Clay-shoveller’s fracture

Francis Odeh, Roar Kloster About the authors

A man in his twenties incurred multiple injuries in a snowmobile accident. When examined at A&E he scored 9 on the Glasgow Coma Scale (GCS 9), had severe pain and tenderness over the thoracic column, but no focal neurological deficit. A trauma CT revealed cerebral haemorrhagic contusion, fractures in the skull base, shoulder blades and ribs and pneumothorax as a result of rib fractures. Nine isolated fractures of the spinous process, also called ‘clay-shoveller’s fractures’, were also found, from Th3 to Th11. Clinical examination and image diagnostics did not raise suspicion of further damage to the column. The fractures of the spinal column were treated conservatively with pain-killers and immobilisation for six weeks. After that he was fully mobilised and free of pain.

Clay-shoveller’s fracture is an occupational injury that received a great deal of attention in the 1930s when it occurred during construction work on motorways, in Germany, among other places (1). The fractures occurred in road workers who shovelled heavy loads. This type of fracture is relatively uncommon today, and is probably a frequently overlooked injury that is mainly associated with traffic accidents. Multilevel fractures (>  5) are very rare, and to our knowledge only two cases have been reported previously in the literature (2). Fractures may occur as a result of a direct blow to the spinous process or as a result of indirect trauma. A ballistic movement with strong extension, flexion or rotation of the cervicothoracic column may result in tearing of the supraspinous ligament. The fracture is usually stable and not associated with neurological deficit (1, 2). However, other injuries to the column must be excluded. The injury is normally treated conservatively (1, 2), but in some cases surgical extirpation of bone fragments is required for pain relief.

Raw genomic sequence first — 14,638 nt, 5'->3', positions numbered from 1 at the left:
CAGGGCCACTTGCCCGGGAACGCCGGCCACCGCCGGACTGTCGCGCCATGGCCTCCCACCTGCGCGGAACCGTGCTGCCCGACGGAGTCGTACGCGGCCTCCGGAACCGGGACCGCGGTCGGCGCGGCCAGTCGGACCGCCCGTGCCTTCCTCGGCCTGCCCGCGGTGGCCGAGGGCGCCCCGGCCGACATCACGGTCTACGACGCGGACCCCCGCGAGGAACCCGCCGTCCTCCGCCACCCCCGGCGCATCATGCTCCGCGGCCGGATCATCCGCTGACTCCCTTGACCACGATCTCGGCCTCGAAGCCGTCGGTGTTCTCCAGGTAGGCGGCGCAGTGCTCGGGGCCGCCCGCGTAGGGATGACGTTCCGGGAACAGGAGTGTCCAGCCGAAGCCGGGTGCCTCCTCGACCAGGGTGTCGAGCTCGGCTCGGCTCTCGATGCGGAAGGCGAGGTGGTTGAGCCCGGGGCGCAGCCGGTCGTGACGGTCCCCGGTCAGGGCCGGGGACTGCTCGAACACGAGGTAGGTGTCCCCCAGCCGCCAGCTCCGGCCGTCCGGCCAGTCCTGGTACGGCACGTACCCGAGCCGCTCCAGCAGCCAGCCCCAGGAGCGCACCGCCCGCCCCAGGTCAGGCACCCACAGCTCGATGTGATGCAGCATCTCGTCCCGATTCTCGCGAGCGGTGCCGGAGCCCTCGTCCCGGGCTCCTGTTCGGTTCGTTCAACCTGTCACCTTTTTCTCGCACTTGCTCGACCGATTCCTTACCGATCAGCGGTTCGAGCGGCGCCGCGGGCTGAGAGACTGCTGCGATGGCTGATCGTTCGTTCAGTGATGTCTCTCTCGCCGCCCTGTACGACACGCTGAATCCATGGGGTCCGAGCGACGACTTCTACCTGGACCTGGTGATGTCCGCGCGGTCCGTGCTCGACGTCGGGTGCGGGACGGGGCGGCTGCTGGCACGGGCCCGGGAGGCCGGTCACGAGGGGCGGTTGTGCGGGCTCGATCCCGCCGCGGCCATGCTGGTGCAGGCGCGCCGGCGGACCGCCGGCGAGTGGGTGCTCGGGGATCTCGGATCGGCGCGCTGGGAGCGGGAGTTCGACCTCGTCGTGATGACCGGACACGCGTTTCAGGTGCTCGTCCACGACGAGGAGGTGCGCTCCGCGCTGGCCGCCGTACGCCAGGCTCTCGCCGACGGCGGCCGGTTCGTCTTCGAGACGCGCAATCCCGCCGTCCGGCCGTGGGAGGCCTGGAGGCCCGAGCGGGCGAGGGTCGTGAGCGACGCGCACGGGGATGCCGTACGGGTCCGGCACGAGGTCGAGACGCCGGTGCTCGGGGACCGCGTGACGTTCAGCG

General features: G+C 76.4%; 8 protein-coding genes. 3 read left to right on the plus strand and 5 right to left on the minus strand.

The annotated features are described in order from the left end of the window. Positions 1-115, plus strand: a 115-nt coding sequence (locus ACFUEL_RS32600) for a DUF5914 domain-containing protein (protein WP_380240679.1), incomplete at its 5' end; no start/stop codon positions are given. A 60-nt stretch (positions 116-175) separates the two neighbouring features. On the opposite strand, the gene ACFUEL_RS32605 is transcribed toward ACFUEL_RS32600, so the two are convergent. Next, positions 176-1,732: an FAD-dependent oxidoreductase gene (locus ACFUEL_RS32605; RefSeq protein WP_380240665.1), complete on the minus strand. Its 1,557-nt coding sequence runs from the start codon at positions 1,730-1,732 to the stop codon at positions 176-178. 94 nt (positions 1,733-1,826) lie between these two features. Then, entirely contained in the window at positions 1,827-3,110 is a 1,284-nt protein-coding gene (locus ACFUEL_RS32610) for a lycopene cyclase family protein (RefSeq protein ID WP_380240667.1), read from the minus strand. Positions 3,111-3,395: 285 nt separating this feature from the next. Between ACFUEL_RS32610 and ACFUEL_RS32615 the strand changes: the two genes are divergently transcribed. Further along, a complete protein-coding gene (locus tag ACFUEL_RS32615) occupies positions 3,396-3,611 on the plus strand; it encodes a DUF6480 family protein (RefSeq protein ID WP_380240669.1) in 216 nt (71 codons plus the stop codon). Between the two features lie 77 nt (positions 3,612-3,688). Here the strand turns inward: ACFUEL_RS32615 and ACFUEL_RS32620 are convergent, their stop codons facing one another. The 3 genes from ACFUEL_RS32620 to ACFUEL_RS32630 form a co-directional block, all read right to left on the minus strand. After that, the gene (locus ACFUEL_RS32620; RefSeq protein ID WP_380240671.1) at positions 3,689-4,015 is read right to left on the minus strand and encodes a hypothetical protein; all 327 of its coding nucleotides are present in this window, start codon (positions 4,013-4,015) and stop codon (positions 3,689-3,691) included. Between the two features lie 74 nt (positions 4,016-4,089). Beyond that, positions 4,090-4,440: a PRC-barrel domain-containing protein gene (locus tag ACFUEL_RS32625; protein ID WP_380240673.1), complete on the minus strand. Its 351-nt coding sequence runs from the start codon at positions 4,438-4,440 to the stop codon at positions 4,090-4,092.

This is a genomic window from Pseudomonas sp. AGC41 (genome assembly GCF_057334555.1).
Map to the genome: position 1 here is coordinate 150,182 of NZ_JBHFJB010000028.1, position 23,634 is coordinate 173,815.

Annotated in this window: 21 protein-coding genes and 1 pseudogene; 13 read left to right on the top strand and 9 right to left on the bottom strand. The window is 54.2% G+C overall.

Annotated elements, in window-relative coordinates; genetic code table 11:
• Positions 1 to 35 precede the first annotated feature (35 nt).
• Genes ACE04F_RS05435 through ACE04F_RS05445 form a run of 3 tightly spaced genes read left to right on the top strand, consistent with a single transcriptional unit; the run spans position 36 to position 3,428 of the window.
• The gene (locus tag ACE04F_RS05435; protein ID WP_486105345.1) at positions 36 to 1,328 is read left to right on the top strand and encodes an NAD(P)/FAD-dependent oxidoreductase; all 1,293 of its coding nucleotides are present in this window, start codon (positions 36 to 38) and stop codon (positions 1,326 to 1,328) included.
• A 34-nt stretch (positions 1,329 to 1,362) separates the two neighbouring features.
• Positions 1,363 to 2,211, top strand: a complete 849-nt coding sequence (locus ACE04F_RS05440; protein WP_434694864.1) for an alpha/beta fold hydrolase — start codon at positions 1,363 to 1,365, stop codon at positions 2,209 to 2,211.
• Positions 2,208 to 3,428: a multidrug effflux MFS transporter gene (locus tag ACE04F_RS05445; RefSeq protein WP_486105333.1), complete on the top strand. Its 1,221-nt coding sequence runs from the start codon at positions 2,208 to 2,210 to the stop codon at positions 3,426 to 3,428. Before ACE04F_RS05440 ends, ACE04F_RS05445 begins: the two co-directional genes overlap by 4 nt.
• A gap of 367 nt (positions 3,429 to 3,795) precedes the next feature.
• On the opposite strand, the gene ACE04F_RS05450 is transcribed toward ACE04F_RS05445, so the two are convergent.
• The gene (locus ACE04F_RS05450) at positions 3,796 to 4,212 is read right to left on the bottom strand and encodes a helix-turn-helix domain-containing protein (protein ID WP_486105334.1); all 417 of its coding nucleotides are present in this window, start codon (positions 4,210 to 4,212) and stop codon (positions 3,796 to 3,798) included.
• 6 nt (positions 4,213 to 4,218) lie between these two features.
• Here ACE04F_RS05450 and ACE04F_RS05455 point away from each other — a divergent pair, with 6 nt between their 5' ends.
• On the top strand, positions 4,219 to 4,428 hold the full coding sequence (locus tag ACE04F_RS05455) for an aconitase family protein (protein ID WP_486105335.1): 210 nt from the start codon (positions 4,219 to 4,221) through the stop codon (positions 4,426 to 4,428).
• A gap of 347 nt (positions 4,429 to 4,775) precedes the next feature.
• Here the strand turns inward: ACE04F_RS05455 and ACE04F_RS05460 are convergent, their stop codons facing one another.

The patient has consented to the publication of the article.

Anbefalte artikler